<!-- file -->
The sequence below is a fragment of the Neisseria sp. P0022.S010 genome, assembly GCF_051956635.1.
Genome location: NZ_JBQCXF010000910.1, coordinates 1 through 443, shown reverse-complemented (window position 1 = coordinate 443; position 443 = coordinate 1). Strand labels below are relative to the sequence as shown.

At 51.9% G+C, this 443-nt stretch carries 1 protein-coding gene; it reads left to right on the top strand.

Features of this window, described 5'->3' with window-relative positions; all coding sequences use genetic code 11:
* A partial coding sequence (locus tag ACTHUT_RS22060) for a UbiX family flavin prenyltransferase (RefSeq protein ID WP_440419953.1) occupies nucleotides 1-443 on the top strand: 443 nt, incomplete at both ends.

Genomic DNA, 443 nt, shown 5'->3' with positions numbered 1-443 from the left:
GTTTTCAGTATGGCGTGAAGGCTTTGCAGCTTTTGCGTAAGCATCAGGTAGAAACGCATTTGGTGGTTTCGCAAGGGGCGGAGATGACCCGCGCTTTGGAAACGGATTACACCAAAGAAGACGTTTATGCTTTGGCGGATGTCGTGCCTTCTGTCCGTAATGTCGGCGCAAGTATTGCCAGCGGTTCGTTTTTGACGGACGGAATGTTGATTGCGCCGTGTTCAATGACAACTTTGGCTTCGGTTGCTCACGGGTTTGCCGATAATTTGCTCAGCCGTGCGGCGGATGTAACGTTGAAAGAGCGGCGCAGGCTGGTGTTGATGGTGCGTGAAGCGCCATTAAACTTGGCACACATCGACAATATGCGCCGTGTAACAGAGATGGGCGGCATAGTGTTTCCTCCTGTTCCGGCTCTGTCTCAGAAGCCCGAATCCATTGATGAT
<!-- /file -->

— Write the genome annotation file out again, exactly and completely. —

The sequence below is a fragment of the Neisseria sp. P0022.S010 genome, assembly GCF_051956635.1.
Genome location: NZ_JBQCXF010000910.1, coordinates 1 through 443, shown reverse-complemented (window position 1 = coordinate 443; position 443 = coordinate 1). Strand labels below are relative to the sequence as shown.

At 51.9% G+C, this 443-nt stretch carries 1 protein-coding gene; it reads left to right on the top strand.

Features of this window, described 5'->3' with window-relative positions; all coding sequences use genetic code 11:
* A partial coding sequence (locus tag ACTHUT_RS22060) for a UbiX family flavin prenyltransferase (RefSeq protein ID WP_440419953.1) occupies nucleotides 1-443 on the top strand: 443 nt, incomplete at both ends.

Genomic DNA, 443 nt, shown 5'->3' with positions numbered 1-443 from the left:
GTTTTCAGTATGGCGTGAAGGCTTTGCAGCTTTTGCGTAAGCATCAGGTAGAAACGCATTTGGTGGTTTCGCAAGGGGCGGAGATGACCCGCGCTTTGGAAACGGATTACACCAAAGAAGACGTTTATGCTTTGGCGGATGTCGTGCCTTCTGTCCGTAATGTCGGCGCAAGTATTGCCAGCGGTTCGTTTTTGACGGACGGAATGTTGATTGCGCCGTGTTCAATGACAACTTTGGCTTCGGTTGCTCACGGGTTTGCCGATAATTTGCTCAGCCGTGCGGCGGATGTAACGTTGAAAGAGCGGCGCAGGCTGGTGTTGATGGTGCGTGAAGCGCCATTAAACTTGGCACACATCGACAATATGCGCCGTGTAACAGAGATGGGCGGCATAGTGTTTCCTCCTGTTCCGGCTCTGTCTCAGAAGCCCGAATCCATTGATGAT